46. PRINCE UTTARA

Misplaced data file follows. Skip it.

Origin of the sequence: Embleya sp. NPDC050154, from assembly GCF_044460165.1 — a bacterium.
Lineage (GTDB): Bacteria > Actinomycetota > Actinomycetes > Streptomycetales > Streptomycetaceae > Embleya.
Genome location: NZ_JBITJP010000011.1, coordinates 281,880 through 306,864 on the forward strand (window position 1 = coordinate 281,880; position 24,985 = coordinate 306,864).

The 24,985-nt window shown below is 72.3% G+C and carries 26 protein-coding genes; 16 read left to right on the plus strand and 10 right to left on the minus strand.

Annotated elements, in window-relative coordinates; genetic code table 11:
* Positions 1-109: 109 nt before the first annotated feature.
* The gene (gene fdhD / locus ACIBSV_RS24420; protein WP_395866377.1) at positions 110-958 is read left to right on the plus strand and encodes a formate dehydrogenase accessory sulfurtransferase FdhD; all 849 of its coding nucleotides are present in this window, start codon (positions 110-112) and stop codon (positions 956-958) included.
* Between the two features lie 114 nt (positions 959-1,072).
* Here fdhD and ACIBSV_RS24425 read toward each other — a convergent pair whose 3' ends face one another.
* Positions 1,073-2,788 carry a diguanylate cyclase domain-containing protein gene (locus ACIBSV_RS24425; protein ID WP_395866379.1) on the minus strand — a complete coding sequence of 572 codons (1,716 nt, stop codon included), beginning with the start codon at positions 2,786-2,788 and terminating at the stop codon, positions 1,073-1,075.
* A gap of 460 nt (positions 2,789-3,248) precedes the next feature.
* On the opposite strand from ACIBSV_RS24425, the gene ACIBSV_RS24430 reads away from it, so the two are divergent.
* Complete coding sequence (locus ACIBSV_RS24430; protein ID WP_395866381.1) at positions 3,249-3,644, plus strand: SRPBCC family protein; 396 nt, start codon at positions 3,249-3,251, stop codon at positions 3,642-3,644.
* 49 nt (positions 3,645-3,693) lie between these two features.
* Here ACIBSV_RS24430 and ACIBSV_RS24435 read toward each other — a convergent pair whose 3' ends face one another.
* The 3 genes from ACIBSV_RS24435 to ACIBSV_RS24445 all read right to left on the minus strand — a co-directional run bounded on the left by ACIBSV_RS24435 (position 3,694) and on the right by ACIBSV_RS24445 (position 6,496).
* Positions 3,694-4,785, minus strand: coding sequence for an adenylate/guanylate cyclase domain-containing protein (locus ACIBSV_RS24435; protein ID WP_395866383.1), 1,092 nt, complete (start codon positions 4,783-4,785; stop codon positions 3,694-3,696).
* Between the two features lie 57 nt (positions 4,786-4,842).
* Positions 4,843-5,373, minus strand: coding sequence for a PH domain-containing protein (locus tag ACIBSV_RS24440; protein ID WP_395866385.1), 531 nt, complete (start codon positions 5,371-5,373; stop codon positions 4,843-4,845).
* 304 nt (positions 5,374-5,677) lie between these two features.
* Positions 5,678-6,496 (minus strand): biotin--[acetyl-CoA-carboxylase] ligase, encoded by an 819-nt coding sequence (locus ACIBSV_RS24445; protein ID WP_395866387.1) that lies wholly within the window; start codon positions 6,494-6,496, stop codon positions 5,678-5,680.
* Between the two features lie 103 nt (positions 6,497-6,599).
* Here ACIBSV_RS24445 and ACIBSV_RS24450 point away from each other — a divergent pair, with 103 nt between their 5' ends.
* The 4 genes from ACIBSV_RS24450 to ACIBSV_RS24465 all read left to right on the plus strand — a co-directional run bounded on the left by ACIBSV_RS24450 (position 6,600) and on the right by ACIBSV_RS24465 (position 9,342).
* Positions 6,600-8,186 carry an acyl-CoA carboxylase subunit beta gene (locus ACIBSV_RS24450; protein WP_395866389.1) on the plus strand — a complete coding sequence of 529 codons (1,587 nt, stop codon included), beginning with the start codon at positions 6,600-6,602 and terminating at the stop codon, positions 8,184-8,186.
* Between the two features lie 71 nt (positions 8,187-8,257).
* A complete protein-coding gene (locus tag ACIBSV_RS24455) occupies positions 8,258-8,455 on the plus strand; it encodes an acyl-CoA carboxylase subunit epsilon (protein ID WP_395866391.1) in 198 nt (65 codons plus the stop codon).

UTTARA, the son of Virata, set off with enthusiasm from the city in his chariot with Brihannala as his charioteer and commanded the latter to drive quickly to the place where the Kauravas had rounded up the cows. Willingly, the horses were put to their best speed. And presently the Kaurava army was sighted, at first a gleaming, line, enveloped in a cloud of dust that seemed to go up to the skies. Going nearer, Uttara saw the great army drew in battle by Bhishma, Drona, Kripa, Duryodhana and Karna. At that sight, his courage, which had been gradually drying up during the rapid rush to the field, was quite gone. His mouth went dry and his hair stood on end. His limbs were all in a tremble. He shut his eyes with both his hands to keep out the fearsome sight. He said:"How can I, single-handed, attack an army? I have no troops, since the king, my father, has taken all available forces, leaving the city unprotected. It is absurd to think that one man can alone fight a well-equipped army, led by world-renowned warrior! Oh Brihannala, turn back the chariot." Brihannala laughed and said: "O prince, you started from the city, full of fierce determination and the ladies expect great things of you. The citizens also have put their trust in you. Sairandhri praised me and I have come at your request. If we return without recovering the cows, we shall become the laughing-stock of all. I will not turn back the chariot. Let us stand firm and fight. Have no fear." With these words Brihannala began to drive the chariot towards the enemy and they approached quite close to them. Uttara's distress was pitiable. He said in a quaking voice: "I cannot do it, I simply cannot. Let the Kauravas march off with the cows and if the women laugh, let them. I do not care. What sense is there in fighting people who are immeasurably stronger than we fight? Do not be a fool! Turn back the chariot. Otherwise, I shall jump out and walk back." With these words Uttara cast off his bows and arrows, got down from the chariot and began to fly towards the city, mad with panic. This should not be taken as something that has never happened in life. Nor is Uttara's panic during his first battle, by any means, singular. Fear is a strong instinctive feeling, though it can be overcome by will-power or strong motives like love, shame or hate, or more usually, by discipline. Even men who have afterwards distinguished themselves by heroic deeds have confessed to having felt something like panic fear, the first time they came under fire. Uttara was by no means an exceptional coward, for he fought and fell gauntly at Kurukshetra. Arjuna pursued the running prince, shouting to him to stop and behave like a Kshatriya. The braided hair of the charioteer began to dance and his clothes began to wave as he ran in pursuit of Uttara. The prince fled hither and thither, trying to dodge the hands that would stop him.